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History of Economic Ideas (9541.1)

Level: Undergraduate Third Year Level
Credit Points: 3
HECS Bands: 2, 3
Faculty: Faculty of Business, Government & Law
Discipline: School of Government & Policy

Availability

    Unit Outlines

    To view your Unit Outline, click View to log in to MyUC and access this information, or visit your unit's online teaching site.

    • Flexible and Self Paced Period 10, 2016, SELF-PACED, BRUCE (150117) - View
    • Flexible and Self Paced Period 9, 2016, SELF-PACED, BRUCE (150275) - View
    • Semester 2, 2016, ONLINE, BRUCE (150758) - View
    • Flexible and Self Paced Period 8, 2016, SELF-PACED, BRUCE (150425) - View
    • Flexible and Self Paced Period 7, 2016, SELF-PACED, BRUCE (150514) - View
    • Winter Term, 2016, ONLINE, BRUCE (152458) - View
    • Flexible and Self Paced Period 6, 2016, SELF-PACED, BRUCE (152759) - View

    If a link to your Unit Outline is not displayed, please check back later. Unit Outlines are generally published by Week One of the relevant teaching period.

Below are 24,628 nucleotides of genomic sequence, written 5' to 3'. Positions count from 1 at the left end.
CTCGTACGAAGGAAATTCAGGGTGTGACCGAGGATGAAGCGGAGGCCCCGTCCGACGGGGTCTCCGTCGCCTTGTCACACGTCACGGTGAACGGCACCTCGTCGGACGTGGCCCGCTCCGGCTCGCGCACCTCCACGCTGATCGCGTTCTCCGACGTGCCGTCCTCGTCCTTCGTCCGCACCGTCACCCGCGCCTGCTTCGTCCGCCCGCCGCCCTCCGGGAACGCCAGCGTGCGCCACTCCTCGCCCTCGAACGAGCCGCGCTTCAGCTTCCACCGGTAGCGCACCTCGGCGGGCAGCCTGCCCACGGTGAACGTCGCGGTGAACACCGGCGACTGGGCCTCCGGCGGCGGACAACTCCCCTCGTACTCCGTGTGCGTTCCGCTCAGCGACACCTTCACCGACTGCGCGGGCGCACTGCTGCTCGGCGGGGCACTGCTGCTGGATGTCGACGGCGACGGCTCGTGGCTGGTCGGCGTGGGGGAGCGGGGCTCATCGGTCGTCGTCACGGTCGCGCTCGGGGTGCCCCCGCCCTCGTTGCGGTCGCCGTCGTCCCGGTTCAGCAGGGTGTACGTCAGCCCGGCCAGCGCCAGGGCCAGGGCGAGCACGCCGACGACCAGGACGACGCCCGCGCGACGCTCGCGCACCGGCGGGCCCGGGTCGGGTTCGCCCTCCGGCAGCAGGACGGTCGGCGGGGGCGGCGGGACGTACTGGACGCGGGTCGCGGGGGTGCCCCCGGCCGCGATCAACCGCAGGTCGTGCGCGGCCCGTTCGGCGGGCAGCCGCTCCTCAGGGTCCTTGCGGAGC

Syllabus

    Student will study the history of economic thought to understand why individuals, firms, and governments make certain choices. The history of economic thought represents a wide diversity of theories within the discipline, but all economists address these three basic questions: what to produce, how to produce it, and for whom. Studying the history of economic thought, identifies policies presented as great innovations today are actually founded upon centuries-old writings. Students will learn that without a clear sense of the discussions and debates that took place among economists of the past, the modern economist lacks a complete perspective. By examining the history of economic thought, students will be able to categorize and classify thoughts and ideas and will begin to understand how to think like an economist.

    Learning Outcomes

    On successful completion of this unit, students will be able to:

    1. Explain and analyze the development of economics as a discipline in various ancient cultures;

    2. Trace the development of European economic thought, and analyze concepts in historical context;

    3. Compare and contrast as well as discuss classical economic theories; and

    4. Synthesize the elements of neoclassical and Keynesian approaches in the modern era.

    Assessment Items

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    Contact Hours

    150 learning hours in online self-paced mode.

    Prerequisites

    9518 Foundations of Microeconomics OR 6355 Introduction to Economics

    Corequisites

    None.

    Assumed Knowledge

    None.

    Incompatible Units

    NONE.

    Equivalent Units

    NO.



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